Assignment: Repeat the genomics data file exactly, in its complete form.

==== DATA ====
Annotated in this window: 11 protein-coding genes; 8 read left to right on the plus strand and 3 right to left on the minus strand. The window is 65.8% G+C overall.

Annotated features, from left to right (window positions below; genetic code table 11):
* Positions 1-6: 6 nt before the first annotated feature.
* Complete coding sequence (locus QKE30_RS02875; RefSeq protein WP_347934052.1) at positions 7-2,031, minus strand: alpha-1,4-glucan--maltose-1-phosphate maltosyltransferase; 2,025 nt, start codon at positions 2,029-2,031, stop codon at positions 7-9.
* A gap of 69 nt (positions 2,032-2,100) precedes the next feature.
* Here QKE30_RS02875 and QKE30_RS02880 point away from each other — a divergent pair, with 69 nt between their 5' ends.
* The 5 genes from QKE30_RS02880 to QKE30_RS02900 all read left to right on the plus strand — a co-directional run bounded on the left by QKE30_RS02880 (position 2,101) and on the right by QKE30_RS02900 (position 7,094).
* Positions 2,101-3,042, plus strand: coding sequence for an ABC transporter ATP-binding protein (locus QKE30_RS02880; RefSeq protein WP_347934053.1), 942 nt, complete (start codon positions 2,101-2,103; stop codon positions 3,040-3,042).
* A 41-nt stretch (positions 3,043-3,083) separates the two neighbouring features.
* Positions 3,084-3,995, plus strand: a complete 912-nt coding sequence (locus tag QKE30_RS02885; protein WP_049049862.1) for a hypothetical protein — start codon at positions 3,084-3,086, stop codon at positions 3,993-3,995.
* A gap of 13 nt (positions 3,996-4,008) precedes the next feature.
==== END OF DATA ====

Annotated in this window: 11 protein-coding genes; 8 read left to right on the plus strand and 3 right to left on the minus strand. The window is 65.8% G+C overall.

Annotated features, from left to right (window positions below; genetic code table 11):
* Positions 1-6: 6 nt before the first annotated feature.
* Complete coding sequence (locus QKE30_RS02875; RefSeq protein WP_347934052.1) at positions 7-2,031, minus strand: alpha-1,4-glucan--maltose-1-phosphate maltosyltransferase; 2,025 nt, start codon at positions 2,029-2,031, stop codon at positions 7-9.
* A gap of 69 nt (positions 2,032-2,100) precedes the next feature.
* Here QKE30_RS02875 and QKE30_RS02880 point away from each other — a divergent pair, with 69 nt between their 5' ends.
* The 5 genes from QKE30_RS02880 to QKE30_RS02900 all read left to right on the plus strand — a co-directional run bounded on the left by QKE30_RS02880 (position 2,101) and on the right by QKE30_RS02900 (position 7,094).
* Positions 2,101-3,042, plus strand: coding sequence for an ABC transporter ATP-binding protein (locus QKE30_RS02880; RefSeq protein WP_347934053.1), 942 nt, complete (start codon positions 2,101-2,103; stop codon positions 3,040-3,042).
* A 41-nt stretch (positions 3,043-3,083) separates the two neighbouring features.
* Positions 3,084-3,995, plus strand: a complete 912-nt coding sequence (locus tag QKE30_RS02885; protein WP_049049862.1) for a hypothetical protein — start codon at positions 3,084-3,086, stop codon at positions 3,993-3,995.
* A gap of 13 nt (positions 3,996-4,008) precedes the next feature.